Police Accountability Experience
In 1989, Mr. Williams as an enlisted member of the Armed Forces took an oath to support and defend the Constitution of the United States against all enemies, foreign and domestic according to regulations and the Uniform Code of Military Justice.
In 1995, Mr. Williams took an oath as police officer to uphold the Constitution and to use the power and authority of his position to serve & protect the community. The job and oath to serve a community came just thirty-one years after the enactment of the Civil Rights Act of 1964.
Mr. Williams understands all too well the rigors of policing. Prior to becoming a police officer and after his career ended, due to retaliation from his whistleblower efforts about matters of public concern, Mr. Williams remains an activist for truth. A solution to ending discriminatory policing is using the FCA. By using the Civil War-Era law one holds the entire police institution accountable for the discriminatory actions of the few under Title VI. Those appointed to serve & protect must lose their discriminatory biases or else those individual Law Enforcement members who violate Title VI, oath, Constitution, citizen rights under the color of law are individually and collectively responsible for destroying community trust but the entire police institution must be held accountable. Those Law Enforcement Officers who see, hear, or do nothing when citizens rights and the Constitution are violated are equally liable and under Title VI. This is why the FCA treats the discriminatory pattern, practice and culture as one official bad actor with indivdual participants over a ten year statute of limitations period as found under Section 3731(b). A theory of false certification is argued and any tolling provision under § 3731(b)(2) is determined along with the three-year period beginning to run not when the relator has knowledge of the violation but when knowledge of the violation is communicated to the appropriate United States official.
In 2007, Mr. Williams assisted a black citizens whose rights were violated under the color of law and where crimes were committed. This led to Mr. Williams filing Civil Action # 12 CV10430 - Ken Williams v. City of Brockton after his Constitutional rights were violated for Free Speech which assisted the citizen harmed.
In 2012, Mr. Williams filed what some Civil Rights Attorneys have termed as innovative and a "novel" approach to reforming police. The False Claims Act ("FCA") filing is Civil Action # 12 CV12193 (United States Ken Williams ex. rel. v. City of Brockton, Brockton Police Department, & John Does (1-100). Title VI, 42 U.S.C. § 2000d et seq., was enacted as part of the landmark Civil Rights Act of 1964. It prohibits discrimination on the basis of race, color, and national origin in programs and activities receiving federal financial assistance. Mr. Williams brings forth this action to help reform police as an institution under Title VI. Since 1995, Law Enforcement have received $15 billion in federal grants to hire and procure equipment. Law Enforcement signed certification before receipt of any grant money that it would comport to federal law and not be discriminatory. As an institution police insure the public they are not discriminatory in hiring, firing, policing practices, policies and customs. When Law Enforcement knowlingly violates the federal anti-discrimination law after receipt of grants it can be held accountable, the same as all other entities who violate the anti-discrimination law, by reimbursing the taxpayers with treble damages.
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Follow-up to Ferguson: How a Former Homicide Detective's Federal Lawsuit Attempts to Apply a Civil War-era Law to Today's Civil Rights Violations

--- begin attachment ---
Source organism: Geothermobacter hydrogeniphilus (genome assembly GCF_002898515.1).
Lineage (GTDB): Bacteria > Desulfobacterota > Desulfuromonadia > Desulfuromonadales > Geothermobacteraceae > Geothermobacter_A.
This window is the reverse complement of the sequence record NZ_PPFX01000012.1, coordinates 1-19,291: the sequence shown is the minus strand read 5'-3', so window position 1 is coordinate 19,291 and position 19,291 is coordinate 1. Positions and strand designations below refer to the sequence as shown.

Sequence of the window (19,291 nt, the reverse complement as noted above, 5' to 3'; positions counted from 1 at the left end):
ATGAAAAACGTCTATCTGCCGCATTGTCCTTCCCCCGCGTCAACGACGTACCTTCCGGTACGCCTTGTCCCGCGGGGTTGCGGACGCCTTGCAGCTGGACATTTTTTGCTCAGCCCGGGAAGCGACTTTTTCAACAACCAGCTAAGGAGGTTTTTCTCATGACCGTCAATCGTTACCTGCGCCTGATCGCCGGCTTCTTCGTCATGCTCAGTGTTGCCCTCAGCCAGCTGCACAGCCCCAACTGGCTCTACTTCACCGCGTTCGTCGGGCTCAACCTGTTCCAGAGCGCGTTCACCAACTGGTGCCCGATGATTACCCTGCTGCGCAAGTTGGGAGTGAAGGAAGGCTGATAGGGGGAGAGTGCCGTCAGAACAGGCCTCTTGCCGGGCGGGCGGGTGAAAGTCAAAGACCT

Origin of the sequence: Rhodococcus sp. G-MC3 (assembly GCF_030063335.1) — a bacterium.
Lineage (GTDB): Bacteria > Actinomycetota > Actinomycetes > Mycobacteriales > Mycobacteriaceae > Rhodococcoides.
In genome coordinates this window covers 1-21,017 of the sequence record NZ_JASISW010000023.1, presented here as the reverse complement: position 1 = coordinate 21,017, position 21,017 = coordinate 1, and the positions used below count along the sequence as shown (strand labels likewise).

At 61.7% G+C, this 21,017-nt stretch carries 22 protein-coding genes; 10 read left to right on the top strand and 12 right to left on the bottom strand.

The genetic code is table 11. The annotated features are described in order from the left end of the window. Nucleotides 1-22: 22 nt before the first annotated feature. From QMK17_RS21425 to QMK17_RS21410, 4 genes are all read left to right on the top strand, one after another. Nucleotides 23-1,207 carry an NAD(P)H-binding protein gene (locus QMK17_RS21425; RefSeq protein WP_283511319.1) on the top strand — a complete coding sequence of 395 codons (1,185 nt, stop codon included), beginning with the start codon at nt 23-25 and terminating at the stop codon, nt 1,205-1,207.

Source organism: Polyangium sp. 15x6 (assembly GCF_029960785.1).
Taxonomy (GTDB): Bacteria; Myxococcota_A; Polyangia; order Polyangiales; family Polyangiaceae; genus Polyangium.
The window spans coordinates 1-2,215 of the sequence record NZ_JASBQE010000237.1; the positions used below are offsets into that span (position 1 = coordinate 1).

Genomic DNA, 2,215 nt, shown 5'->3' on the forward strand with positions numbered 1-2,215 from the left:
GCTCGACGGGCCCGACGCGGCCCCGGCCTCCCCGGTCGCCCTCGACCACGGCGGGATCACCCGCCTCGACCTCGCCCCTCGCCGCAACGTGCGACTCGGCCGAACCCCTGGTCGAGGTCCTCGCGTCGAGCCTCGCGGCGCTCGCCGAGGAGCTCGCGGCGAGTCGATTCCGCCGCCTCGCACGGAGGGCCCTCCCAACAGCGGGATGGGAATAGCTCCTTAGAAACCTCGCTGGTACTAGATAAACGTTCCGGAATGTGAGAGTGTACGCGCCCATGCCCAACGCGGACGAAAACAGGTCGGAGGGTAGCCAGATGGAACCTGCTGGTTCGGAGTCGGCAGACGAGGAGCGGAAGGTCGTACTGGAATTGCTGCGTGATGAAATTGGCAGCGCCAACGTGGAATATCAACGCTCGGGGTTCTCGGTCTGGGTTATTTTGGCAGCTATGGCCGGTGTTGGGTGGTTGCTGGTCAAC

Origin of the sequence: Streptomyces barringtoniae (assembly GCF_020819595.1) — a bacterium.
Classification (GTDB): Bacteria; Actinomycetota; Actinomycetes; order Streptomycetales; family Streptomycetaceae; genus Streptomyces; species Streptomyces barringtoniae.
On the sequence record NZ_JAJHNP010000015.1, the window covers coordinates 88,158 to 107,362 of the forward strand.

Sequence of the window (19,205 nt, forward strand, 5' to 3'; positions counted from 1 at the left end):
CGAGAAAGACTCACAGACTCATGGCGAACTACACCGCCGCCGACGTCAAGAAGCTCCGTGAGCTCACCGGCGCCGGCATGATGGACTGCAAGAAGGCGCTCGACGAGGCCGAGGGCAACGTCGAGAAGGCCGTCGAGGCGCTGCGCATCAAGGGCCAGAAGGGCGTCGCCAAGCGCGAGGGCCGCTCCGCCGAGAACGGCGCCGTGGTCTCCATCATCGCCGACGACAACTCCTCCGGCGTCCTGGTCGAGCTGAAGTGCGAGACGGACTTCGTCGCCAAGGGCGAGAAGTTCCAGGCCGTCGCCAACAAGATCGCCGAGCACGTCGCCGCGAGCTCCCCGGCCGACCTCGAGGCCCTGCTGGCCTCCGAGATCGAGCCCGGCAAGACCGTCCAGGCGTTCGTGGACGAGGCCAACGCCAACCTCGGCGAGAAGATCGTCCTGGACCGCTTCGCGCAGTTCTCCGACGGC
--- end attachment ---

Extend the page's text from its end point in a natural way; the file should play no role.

As President Obama called this week for $260 million in federal funds to provide better training and technology for law enforcement across the country and Attorney General Eric Holder pledged to develop guidelines to help police departments avoid racial profiling, it must have sounded vaguely familiar to police departments across the country. That's because there has been a federal program in place to do exactly that for two decades, and it's called, appropriately, the "COPs" program. So why aren't extra resources alone enough to address the racial divide in community policing in many urban communities and what will it take to really change behavior? One former Boston area homicide detective thinks the solution may be to apply a Civil War-era law to civil rights abuses.
Funding Both Punishment & Prevention - The largest crime bill in U.S. history, the 1994 Violent Crime Control & Law Enforcement Act was passed following the 1991 beating of African American Rodney King by four Los Angeles police officers and the city's riots the following year. The law not only strengthened punishments, but also put in place several deterrents and preventive measures. On the punishment side, it expanded the federal death penalty, defined new types of offenses such as hate crimes and provided federal funding for new prison capacity. On the deterrent side, it banned assault weapons, restricted access to other types of weapons for certain individuals and mandated states to set up sex offender registries. As a preventive measure, the law provided funding for adding 100,000 officers around the country and for encouraging a community-based approach to law enforcement. The Office of Community Oriented Policing Services (COPS) is the agency within the Department of Justice (DOJ) that was established to manage the distribution of these funds, which are currently issued under the American Recovery and Reinvestment Act of 2009.
Focus on Community Policing - Congress intended for COPS funds to be used to encourage law enforcement agencies to build trust and cooperation within their communities. The program provides grants to law enforcement agencies for hiring officers, training them in community policing, deploying new crime-fighting technologies and developing innovative policing strategies that integrate police officers into the community at large. So, for example, the funds can be used to hire additional officers to broaden a department's diversity profile, to improve transparency by installing body or dashboard video recorders or to train officers in community policing techniques.